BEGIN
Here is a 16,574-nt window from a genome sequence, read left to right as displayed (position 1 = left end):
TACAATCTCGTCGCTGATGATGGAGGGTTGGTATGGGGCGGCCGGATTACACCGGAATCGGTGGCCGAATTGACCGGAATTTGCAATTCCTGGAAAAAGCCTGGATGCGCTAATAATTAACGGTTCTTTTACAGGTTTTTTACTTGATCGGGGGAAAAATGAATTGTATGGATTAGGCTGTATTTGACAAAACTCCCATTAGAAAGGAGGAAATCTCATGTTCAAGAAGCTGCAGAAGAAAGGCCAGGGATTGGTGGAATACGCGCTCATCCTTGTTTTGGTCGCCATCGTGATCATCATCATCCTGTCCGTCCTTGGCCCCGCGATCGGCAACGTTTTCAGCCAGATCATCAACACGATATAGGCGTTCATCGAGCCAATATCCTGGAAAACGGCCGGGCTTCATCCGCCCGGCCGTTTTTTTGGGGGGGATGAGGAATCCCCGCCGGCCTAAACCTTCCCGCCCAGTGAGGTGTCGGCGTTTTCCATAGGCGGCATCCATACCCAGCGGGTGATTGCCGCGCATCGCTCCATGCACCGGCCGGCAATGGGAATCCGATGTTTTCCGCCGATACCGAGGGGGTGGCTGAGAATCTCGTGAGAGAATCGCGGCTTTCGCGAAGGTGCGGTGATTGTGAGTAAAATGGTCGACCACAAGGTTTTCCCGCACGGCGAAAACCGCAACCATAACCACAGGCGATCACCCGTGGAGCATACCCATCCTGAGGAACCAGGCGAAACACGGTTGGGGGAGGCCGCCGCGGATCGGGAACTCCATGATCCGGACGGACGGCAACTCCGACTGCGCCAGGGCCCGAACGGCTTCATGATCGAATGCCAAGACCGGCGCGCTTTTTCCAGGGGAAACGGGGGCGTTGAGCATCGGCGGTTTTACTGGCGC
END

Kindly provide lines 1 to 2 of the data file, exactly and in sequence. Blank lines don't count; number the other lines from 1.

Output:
Here is a 16,574-nt window from a genome sequence, read left to right as displayed (position 1 = left end):
TACAATCTCGTCGCTGATGATGGAGGGTTGGTATGGGGCGGCCGGATTACACCGGAATCGGTGGCCGAATTGACCGGAATTTGCAATTCCTGGAAAAAGCCTGGATGCGCTAATAATTAACGGTTCTTTTACAGGTTTTTTACTTGATCGGGGGAAAAATGAATTGTATGGATTAGGCTGTATTTGACAAAACTCCCATTAGAAAGGAGGAAATCTCATGTTCAAGAAGCTGCAGAAGAAAGGCCAGGGATTGGTGGAATACGCGCTCATCCTTGTTTTGGTCGCCATCGTGATCATCATCATCCTGTCCGTCCTTGGCCCCGCGATCGGCAACGTTTTCAGCCAGATCATCAACACGATATAGGCGTTCATCGAGCCAATATCCTGGAAAACGGCCGGGCTTCATCCGCCCGGCCGTTTTTTTGGGGGGGATGAGGAATCCCCGCCGGCCTAAACCTTCCCGCCCAGTGAGGTGTCGGCGTTTTCCATAGGCGGCATCCATACCCAGCGGGTGATTGCCGCGCATCGCTCCATGCACCGGCCGGCAATGGGAATCCGATGTTTTCCGCCGATACCGAGGGGGTGGCTGAGAATCTCGTGAGAGAATCGCGGCTTTCGCGAAGGTGCGGTGATTGTGAGTAAAATGGTCGACCACAAGGTTTTCCCGCACGGCGAAAACCGCAACCATAACCACAGGCGATCACCCGTGGAGCATACCCATCCTGAGGAACCAGGCGAAACACGGTTGGGGGAGGCCGCCGCGGATCGGGAACTCCATGATCCGGACGGACGGCAACTCCGACTGCGCCAGGGCCCGAACGGCTTCATGATCGAATGCCAAGACCGGCGCGCTTTTTCCAGGGGAAACGGGGGCGTTGAGCATCGGCGGTTTTACTGGCGC